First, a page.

One cool thing about today’s blogs is that, people are more than welcomed to socialize and interact. Though Facebook is not really a blogging platform, a lot of blogs root their interactive content from the social network’s techniques in getting more ‘active users,’ i.e., not passive.
Tools and channels such as clicking on ‘like’ and ‘share’ button are some of the easiest ways to interact with a content.
Blogging is not excused—and should not be—from these human activities. We as social being are more than inclined to relate with other people, and thus with other people’s affairs as well.
The entrance of the comment feature in blogs is really a welcome addition, but sadly, only a few do really take that extra ounce of effort to leave a statement or a question.
Does this happen to you? Do your posts get deserted (bounced) even after an amount of traffic? If you are facing the problem of not having (enough) comments or interactions on your posts, something must be up. Check out these tips and tricks below if they can really pull your scores up.
1. Ask for it
People are cued by signs and symbols, more if these are very obvious.
Asking for a comment (whether it be an opinion, an continuation or an addition to the content, or a question) is a strong trigger for them to interact, and even do what you tell (or ask) them to do. It also shows that you are welcoming them and you are more than interested to hear from them.
Asking for comments specifically by asking a specific question is also a way for users to be guided in the way they respond afterwards. If you are looking for specific answers, or if you are trying to avoid some unnecessary comments, this may also be an effective technique.
Moreover, if your post is very long or you have covered a lot of topics, people may not know which part they would respond upon. Asking a question will really assist visitors into doing their part.
2. Hanging or open-ended content
While most bloggers find it unusual or rude to leave content this way, opening the rest of your blog content can be an effective way to pull those writers up on play. I don’t necessarily mean you have to cut your ideas and leave your visitors guessing. What I am saying is that, some perceptive cues may be effective also in triggering responses from your audience.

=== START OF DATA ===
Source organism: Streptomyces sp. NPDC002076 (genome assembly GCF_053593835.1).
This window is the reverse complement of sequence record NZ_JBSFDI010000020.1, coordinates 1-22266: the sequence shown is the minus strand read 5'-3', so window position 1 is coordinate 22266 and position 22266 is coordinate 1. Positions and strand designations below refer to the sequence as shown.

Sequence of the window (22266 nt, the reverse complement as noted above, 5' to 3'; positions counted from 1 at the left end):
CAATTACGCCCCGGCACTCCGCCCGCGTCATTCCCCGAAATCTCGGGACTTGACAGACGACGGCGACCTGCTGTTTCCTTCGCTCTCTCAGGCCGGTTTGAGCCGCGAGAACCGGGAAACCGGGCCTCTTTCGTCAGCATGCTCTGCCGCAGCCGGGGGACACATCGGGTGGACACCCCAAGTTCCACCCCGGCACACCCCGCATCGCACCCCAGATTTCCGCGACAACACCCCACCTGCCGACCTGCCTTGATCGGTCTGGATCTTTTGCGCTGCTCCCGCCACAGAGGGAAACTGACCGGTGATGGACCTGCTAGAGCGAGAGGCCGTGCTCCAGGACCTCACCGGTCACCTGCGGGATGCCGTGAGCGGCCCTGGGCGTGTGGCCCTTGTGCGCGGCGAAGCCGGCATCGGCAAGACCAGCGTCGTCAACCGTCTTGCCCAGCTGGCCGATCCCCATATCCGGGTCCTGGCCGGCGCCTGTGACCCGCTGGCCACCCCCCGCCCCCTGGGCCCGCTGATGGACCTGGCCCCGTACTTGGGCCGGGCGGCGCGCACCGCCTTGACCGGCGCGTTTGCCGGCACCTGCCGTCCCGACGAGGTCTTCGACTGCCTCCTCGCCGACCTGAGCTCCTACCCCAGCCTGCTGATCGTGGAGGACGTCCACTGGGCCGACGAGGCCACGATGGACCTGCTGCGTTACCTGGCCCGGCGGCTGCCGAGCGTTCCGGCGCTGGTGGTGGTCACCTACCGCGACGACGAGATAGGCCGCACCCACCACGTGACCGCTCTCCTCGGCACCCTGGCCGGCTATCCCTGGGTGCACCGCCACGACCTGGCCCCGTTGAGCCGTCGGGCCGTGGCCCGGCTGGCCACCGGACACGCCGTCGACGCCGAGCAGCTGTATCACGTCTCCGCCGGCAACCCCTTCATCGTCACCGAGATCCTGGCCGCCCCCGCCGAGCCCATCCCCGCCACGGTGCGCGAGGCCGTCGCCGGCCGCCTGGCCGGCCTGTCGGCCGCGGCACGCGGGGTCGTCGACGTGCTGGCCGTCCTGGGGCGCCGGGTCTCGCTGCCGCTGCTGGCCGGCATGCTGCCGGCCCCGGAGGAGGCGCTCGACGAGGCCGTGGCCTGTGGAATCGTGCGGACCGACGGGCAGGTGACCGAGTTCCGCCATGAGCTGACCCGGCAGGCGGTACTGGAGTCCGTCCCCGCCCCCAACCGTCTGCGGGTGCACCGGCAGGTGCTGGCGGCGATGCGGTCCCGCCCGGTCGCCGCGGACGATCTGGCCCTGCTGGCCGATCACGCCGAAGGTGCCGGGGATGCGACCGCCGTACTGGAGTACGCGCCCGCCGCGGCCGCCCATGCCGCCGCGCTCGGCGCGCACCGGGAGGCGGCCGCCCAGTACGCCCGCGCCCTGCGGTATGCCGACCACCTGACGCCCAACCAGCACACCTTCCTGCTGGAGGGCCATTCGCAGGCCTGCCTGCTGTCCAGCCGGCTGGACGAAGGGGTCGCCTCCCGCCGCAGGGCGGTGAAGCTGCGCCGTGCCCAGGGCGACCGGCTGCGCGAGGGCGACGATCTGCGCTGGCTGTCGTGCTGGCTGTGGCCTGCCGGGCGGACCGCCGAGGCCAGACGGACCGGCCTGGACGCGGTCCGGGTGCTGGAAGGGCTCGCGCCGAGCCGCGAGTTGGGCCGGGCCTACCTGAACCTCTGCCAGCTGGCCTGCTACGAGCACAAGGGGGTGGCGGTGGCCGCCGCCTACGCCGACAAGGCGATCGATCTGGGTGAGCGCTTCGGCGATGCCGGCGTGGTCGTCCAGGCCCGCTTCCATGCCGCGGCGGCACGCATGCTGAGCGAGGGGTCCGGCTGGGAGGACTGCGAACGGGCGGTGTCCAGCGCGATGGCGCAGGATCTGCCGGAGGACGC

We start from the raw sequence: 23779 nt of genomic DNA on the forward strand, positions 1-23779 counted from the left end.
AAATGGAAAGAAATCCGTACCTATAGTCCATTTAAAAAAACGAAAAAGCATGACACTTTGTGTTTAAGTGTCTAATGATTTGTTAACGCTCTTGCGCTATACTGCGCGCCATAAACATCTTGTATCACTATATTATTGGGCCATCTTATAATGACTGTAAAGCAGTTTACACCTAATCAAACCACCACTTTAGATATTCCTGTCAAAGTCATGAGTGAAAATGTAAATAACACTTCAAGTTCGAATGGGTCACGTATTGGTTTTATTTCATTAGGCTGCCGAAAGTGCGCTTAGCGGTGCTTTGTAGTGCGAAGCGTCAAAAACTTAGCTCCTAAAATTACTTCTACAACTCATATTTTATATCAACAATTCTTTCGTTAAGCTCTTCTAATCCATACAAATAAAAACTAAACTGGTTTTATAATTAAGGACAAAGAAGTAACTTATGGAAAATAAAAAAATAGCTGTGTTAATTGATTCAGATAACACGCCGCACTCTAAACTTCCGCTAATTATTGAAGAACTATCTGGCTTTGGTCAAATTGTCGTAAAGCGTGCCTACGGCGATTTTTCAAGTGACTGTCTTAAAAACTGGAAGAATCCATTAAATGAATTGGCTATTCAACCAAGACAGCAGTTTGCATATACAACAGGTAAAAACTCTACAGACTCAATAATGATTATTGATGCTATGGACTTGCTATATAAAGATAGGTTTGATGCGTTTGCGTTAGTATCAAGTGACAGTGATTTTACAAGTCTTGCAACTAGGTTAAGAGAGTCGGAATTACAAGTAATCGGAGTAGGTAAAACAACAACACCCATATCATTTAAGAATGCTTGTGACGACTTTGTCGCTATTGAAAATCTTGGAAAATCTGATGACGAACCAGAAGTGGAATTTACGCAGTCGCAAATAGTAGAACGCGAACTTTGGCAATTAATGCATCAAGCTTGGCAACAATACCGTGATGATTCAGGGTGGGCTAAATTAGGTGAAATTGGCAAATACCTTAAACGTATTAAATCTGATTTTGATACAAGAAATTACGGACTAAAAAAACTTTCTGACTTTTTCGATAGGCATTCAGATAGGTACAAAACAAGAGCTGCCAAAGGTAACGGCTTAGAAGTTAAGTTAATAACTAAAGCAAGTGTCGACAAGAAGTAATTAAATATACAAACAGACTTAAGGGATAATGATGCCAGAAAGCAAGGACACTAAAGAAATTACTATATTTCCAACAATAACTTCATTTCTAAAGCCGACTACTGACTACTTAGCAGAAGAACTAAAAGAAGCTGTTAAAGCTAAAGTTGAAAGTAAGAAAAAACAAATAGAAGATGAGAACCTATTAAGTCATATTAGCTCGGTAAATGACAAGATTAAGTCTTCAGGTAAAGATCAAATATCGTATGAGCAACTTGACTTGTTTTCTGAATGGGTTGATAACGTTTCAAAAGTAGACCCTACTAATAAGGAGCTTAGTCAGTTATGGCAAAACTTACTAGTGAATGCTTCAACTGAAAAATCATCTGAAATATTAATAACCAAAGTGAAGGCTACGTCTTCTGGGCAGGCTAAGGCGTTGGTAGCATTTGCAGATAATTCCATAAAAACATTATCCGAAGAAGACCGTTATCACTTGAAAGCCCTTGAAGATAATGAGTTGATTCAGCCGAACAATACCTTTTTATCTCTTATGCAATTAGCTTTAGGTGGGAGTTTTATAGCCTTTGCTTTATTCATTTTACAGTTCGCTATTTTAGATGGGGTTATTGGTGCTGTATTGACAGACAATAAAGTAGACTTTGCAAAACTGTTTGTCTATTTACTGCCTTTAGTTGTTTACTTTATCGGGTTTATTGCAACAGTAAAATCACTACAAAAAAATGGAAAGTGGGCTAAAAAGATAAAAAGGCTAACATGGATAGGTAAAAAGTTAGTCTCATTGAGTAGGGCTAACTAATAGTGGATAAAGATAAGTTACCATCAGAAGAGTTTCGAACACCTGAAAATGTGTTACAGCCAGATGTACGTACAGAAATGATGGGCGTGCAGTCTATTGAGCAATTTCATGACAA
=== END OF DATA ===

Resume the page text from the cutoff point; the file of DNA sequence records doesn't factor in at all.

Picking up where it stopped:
An example of this is, when you are using scannable content (numbered, ordered, listed, etc.) you may want to control the count to up to number 9 instead of locking on the usual increment of 5s or 10s. This will leave the reader feel ‘hanging’ about it, and would unconsciously made him feel the need to fill the missing part.
You may also get the technique using an acronym, for example, where each letter of a word corresponds to a relative idea. Leaving the last letter for people to guess would not only be fun and tempting, but would also be effective in letting them know that you are sharing the same game play.
3. Avoid cutting the tree
People and virtually all readers of your content would hate to see your specific content not finished, and this may be in the form of having a ‘part 1 and 2’ or those with ‘to be continued…’
Unless you have already filled the continuation, you would want to make the first incomplete part look and sound complete in its own. If it’s a food, people would not want to taste it raw. You want a healthy reply? An opinion? A quality check? Make sure it’s good for and by itself, while maintaining the thrill of getting excited for the next ‘chapter.’
4. The first guy
Many people regard the winner to be the one who first stepped on the finish line, but this does not work with commenting especially with blogs.
Especially if you are a stranger and your blog looks foreign to readers, these readers might feel hesitant to comment if they find themselves as the first ones to leave their opinion. In other words, they would rather feel more comfortable leaving comments if someone else has already done a few parts.
The best solution here is to leave a comment of your own, and make sure it will look like it’s a postscript of your content. If you find this uncommon and wrong, the other way is to award (or reward) the first guy to leave a comment. You may want to ask a friend that react to your content so that others will follow.
Having the very first comment for your content is also a good ‘sub-trigger’ for your next visitors since they will find themselves more reason to reply than simply leaving a comment.